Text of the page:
I visited Mini’s Oxford plant this morning to witness the majority of the 40 battery-powered Mini Es being handed back by the ‘pioneers’ who had been running them since June last year.

In the UK test, the 40 cars travelled a total of 128,000 miles, with 7000 miles being the biggest mileage accrued by a single Mini E driver.


The project was effectively a live experiment, using on-board data loggers, to find out the true nature of typical journeys. It’s a project being repeated across the globe, using 612 Mini E models. 

Dr Julian Weber, from BMW’s Project i division, told me that the company had learnt that the range of the Mini E was enough for 95 percent of journeys. ‘Single trips averaged about 20 miles and people quickly learnt when they really needed to recharge the car. Typically a Mini E would be recharged every three days and most of the drivers preferred to recharge at home. Two thirds of the drivers never used a public charging point’ said Weber. 

‘What we learnt from the Mini E journey data confirmed our engineering assumptions about range and customer behaviour for the Mega City project. However, we also discovered that drivers became fans of Electric Vehicles for their inherent driving abilities. The first reactions were that EVs are also smooth, quiet, powerful and dynamic.'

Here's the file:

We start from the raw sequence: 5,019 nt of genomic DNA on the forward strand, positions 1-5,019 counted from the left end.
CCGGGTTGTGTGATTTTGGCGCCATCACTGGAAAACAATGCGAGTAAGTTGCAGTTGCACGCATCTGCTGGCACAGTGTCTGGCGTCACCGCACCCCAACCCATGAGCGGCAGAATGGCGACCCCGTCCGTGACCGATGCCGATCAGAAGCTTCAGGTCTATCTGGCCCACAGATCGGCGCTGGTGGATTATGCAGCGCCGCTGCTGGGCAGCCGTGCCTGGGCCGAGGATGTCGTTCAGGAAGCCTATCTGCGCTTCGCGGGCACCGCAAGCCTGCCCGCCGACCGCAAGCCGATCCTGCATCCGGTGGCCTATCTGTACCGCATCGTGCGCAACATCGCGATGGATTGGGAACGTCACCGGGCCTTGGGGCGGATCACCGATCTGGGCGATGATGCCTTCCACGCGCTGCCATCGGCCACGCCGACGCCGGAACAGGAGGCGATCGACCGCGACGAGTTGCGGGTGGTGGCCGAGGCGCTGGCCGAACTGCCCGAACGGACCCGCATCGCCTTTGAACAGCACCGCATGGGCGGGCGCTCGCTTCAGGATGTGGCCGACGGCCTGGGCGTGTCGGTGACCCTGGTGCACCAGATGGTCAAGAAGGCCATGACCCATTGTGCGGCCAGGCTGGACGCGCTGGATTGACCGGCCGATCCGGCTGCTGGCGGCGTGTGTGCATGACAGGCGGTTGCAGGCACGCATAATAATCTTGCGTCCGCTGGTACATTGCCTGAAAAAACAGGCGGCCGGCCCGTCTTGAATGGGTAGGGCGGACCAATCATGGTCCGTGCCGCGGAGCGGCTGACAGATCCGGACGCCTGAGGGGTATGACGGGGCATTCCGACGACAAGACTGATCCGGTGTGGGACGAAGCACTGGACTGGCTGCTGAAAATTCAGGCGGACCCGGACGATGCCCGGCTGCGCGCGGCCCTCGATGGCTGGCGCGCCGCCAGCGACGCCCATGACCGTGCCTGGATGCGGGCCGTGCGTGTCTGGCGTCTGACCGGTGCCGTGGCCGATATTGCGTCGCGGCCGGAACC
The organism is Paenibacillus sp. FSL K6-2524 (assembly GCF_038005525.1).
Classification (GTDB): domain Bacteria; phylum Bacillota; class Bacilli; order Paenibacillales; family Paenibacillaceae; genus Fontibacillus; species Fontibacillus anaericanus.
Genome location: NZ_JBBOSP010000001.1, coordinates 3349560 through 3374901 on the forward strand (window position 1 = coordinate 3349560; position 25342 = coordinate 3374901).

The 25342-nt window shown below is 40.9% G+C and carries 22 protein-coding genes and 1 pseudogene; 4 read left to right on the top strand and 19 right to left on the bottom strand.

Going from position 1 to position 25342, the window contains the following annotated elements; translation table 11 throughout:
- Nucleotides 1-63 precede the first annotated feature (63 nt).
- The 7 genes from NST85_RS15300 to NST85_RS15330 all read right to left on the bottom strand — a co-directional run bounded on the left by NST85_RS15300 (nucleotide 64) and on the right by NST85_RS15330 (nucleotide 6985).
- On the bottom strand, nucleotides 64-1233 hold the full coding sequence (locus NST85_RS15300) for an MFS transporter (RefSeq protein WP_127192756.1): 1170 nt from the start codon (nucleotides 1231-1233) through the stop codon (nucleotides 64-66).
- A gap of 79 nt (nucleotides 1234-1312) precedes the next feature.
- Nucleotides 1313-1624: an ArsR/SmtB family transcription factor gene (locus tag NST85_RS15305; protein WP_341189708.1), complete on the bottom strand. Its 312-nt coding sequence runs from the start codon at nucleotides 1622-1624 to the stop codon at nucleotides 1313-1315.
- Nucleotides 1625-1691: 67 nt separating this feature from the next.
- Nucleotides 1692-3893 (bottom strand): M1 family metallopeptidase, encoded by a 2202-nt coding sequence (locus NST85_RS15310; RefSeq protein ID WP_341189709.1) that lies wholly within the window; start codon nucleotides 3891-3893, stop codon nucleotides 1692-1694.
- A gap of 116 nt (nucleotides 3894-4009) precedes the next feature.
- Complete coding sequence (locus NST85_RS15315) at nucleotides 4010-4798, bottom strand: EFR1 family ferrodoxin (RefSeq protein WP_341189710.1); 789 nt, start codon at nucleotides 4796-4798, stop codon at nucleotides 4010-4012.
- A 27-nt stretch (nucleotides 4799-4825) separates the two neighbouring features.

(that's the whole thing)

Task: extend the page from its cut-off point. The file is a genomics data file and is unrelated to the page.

Weber admitted that the Mini E project was about driver behaviour, rather than engineering. The Mini E was basically a simple EV conversion using 5000 laptop batteries, as well being a left hand drive and a strict two-seater.

This year’s 1-series-based ActiveE will use the same battery packs and electric motor technology as BMW’s upcoming i3 ‘Mega City Vehicle’, the test fleet acting as a serious technical test bed. 

I also spoke at length to Jackie Paulson who ran up the biggest Mini E mileage. A mother from Brockenhurst, who worked in Hampshire, she racked up a 70 mile round-trip commute and typical daily average of 95 miles. 

Using the 32w and Economy 7 charging system installed by Southern Electricity, Paulson reckoned she could get 100 miles out of the Mini E for just £1’s worth of overnight Economy 7 electricity. A confirmed fan of the Mini E (especially for the interior refinement, smoothness and gearless progress) she admitted that she had to make numerous concessions. 

Through the recent severe winter she, like the other Mini E drivers, would always wear a coat and gloves in the car because the heating system drained the battery. Journeys would have to be planned more carefully and she found a real problem with the fact that pedestrians couldn’t hear the Mini approaching, which was particularly tricky in supermarket car parks. Frequent near misses with birds (which also seem to rely on noise to detect vehicles) was also a present danger, she told me, something the other drivers had also mentioned. 

I challenged Dr Weber with the unarguable fact that EVs will always be more expensive than a conventional car and, therefore, always a niche vehicle. His argument was that the BMW offering - the i3 - would break new ground in interior packaging and the sense of interior space, as well as being made of carbonfibre. These attributes, he claimed, would help justify the extra cost of this battery-powered vehicle. 

For the city-bound and affluent, EVs are an attractive proposition. And BMW may be right that range anxiety is misplaced. But the cost of batteries will have to fall dramatically before EVs have a chance of becoming relatively mainstream.